US-based IPVanish is an appealing VPN provider with a long list of features, including several that you won't often see elsewhere.
IPVanish has a decent-sized network with 40,000+ shared IPs, and 1,600+ servers (up from 1,500 at the last review) in 75+ locations.
Some VPNs give you more, but, the website explains, IPVanish is 'the world’s only Top Tier VPN service provider'. The company owns and manages its own servers rather than renting other people's hardware, giving it far more control over how the network and servers are set up and run. This also demonstrates a level of resources and expertise which you won't often see with other VPNs.
- Want to try IPVanish? Check out the website here
PVanish says all servers are P2P-friendly, and sure enough, we were able to download torrents from all five of our test locations.
A wide range of clients covers Windows, Mac, Android, iOS, even Amazon Fire TV, as well as providing a host of setup guides for routers, Linux, Chromebooks and other platforms.
Feel free to install, configure and set up as many devices as you like. IPVanish has no fixed limits on the number of simultaneous connections you can use. We guess the company might get in touch if you reach 20 and are still going, but that's still a majo improvement on the standard five device limit you'll get with many providers.
24/7 live chat support is available if you need it, but even here, IPVanish delivers a little more than we expected. There's phone support, too, with numbers in the US, UK, Australia, Mexico, Spain and Brazil.
Like NordVPN and Hotspot Shield, IPVanish is expanding its horizons and branching out into other security and privacy areas. The company now offers a plan which bundles its VPN with 500GB of SugarSync's encrypted cloud storage space, for instance, from as little as $0.40 a month extra in the first year.
IPVanish: Price and plans
The annual plan starts cheap at $3.75 a month for the first year, but then it doubles on renewal to a chunky $7.50.
IPVanish also offers a VPN + Cloud storage option using 500GB from SugarSync. It's only fractionally more expensive, too, at $5.49 for the first month of monthly billing, $10.99 afterwards, or $4.15 a month for the first year of the annual plan, then $8.15 on renewal.
If you make regular use of SugarSync, this looks like an excellent deal. Buy SugarSync direct from the SugarSync site and you'll pay $18.95 a month for 500GB, so opting for the IPVanish plan saves a pile of cash and gets you the VPN effectively for free.
If you've no real need for web storage, though, opting for another VPN provider could cut your costs. Surfshark's two-year plan costs just $2.69 a month for the first term (plus two free months), for instance, an upfront payment of $70. IPVanish's VPN-only plan is $45 for year one, $90 for year two, a total of $135.
Beware, there's no free trial, and although IPVanish offers a 30-day money-back guarantee, it's for yearly plans only. Monthly-billed plans aren't eligible.
If you decide to sign up, IPVanish accepts payments via card and PayPal, but there's no Bitcoin support.
A VPN's privacy starts with the protocols and encryption it uses to protect your data. IPVanish still supports the old PPTP standard, so insecure many providers dropped it years ago. By default, it uses the far more capable OpenVPN and IKEv2, though, and although the encryption isn't quite leading-edge (AES-256-CBC with a 2048-bit key, not as strong as ExpressVPN's AES-256-GCM, ChaCha20/Poly1305 and 4096-bit offering), it's more than strong enough to keep you safe.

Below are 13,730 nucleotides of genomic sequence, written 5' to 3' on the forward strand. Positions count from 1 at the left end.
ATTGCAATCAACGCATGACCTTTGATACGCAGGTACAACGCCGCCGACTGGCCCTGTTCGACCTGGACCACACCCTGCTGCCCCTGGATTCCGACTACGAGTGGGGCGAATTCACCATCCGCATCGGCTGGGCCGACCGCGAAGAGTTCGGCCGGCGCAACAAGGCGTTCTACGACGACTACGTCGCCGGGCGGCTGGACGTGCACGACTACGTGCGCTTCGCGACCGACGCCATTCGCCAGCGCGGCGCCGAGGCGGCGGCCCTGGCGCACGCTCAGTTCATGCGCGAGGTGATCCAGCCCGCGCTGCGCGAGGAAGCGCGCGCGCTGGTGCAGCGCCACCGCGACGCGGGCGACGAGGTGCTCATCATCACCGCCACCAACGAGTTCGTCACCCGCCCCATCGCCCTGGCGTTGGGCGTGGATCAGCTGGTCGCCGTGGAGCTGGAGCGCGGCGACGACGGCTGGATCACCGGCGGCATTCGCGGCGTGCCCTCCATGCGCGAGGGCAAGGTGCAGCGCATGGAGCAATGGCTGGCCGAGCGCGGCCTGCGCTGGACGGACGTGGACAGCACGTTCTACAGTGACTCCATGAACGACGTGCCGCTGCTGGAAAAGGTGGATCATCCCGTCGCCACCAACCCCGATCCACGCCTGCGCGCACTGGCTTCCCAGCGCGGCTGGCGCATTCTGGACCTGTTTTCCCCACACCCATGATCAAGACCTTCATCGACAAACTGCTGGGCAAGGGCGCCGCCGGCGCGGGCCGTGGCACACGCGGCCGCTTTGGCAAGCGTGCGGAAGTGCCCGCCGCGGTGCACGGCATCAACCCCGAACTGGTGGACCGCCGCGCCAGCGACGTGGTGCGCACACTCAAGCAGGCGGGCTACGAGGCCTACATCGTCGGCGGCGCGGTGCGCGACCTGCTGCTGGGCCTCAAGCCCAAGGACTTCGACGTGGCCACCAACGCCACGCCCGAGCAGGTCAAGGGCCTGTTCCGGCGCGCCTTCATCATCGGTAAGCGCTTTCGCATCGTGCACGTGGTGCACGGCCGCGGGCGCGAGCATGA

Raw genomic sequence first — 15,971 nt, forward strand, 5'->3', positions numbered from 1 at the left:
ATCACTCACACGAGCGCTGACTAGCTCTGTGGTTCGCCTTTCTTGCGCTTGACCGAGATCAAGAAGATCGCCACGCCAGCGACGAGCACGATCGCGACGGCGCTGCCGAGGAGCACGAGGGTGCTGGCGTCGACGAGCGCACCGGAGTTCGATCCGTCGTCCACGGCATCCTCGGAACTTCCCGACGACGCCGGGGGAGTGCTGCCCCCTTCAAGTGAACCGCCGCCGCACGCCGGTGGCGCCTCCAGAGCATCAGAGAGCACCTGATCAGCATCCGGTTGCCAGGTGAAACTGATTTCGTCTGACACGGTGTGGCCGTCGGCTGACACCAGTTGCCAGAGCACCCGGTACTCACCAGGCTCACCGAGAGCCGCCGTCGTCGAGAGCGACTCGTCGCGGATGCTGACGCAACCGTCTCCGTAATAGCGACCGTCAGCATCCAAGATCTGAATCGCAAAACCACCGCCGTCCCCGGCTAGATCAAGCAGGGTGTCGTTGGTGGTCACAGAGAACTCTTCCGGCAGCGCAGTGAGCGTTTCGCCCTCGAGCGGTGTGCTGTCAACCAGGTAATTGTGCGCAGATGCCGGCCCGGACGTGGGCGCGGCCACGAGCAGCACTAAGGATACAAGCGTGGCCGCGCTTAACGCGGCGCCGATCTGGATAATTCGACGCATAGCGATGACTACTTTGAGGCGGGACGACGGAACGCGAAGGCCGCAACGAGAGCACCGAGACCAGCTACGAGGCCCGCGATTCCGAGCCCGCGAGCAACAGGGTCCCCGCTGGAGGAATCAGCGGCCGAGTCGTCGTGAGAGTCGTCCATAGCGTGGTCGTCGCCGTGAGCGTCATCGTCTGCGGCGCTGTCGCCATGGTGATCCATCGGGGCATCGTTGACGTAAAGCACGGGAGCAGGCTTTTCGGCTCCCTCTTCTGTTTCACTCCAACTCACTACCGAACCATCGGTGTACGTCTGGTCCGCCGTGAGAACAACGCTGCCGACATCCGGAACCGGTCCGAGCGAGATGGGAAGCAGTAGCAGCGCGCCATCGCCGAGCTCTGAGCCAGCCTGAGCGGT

The IPVanish apps go further by giving you an unusual level of control over their OpenVPN setup. The ability to choose your OpenVPN port (1194 or 443) may help you connect, while a 'Scramble OpenVPN Traffic' option reduces the chance of your VPN tunnel being detected or blocked in anti-VPN countries such as China or Iran.
The Windows client offers a kill switch, DNS and even IPv6 leak protection to reduce the chance that your traffic or identity might be exposed online.
Privacy pluses elsewhere include the iOS app's ability to create lists of wireless networks which IPVanish will always protect, and others which it can ignore, as you know they're safe. You can then mostly leave the VPN to turn itself on and off as required, preserving your privacy at all times.
To confirm the service really does preserve your identity, we checked for leaks at sites including IPLeak, DNS leak test and the leak test pages of several competing providers (Astrill's is a good example, though beware, it'll say you're vulnerable even if it doesn't detect any leaks.) None of the tests revealed any issues, with the apps shielding our identity and traffic at all times.
To confirm the service really does preserve your identity, we checked for leaks at sites including IPLeak, DNS leak test and Do I Leak. None of the tests revealed any issues, with the apps shielding our real IP address at all times.
The document goes on to explain how the company collects some data via the website, its registration and payment procedures, but there's nothing you wouldn't expect: cookies, website analytics, email address and so on.
There is one not-so-clear exception. The policy says IPVanish uses Google's Firebase to collect crash information, 'to understand the source and cause of app crashes, and to develop & improve our Services.' What might this information include, and what happens to it? The policy doesn't say, beyond explaining that 'this data does not link back to any personal identifiable information on our VPN.'
Many apps and services use app crash systems - you've probably seen them yourself - but most ask during installation if you're willing to allow them to operate. The IPVanish Windows app doesn't do that, and has no setting we could find to tell you if the system is active, or to opt out.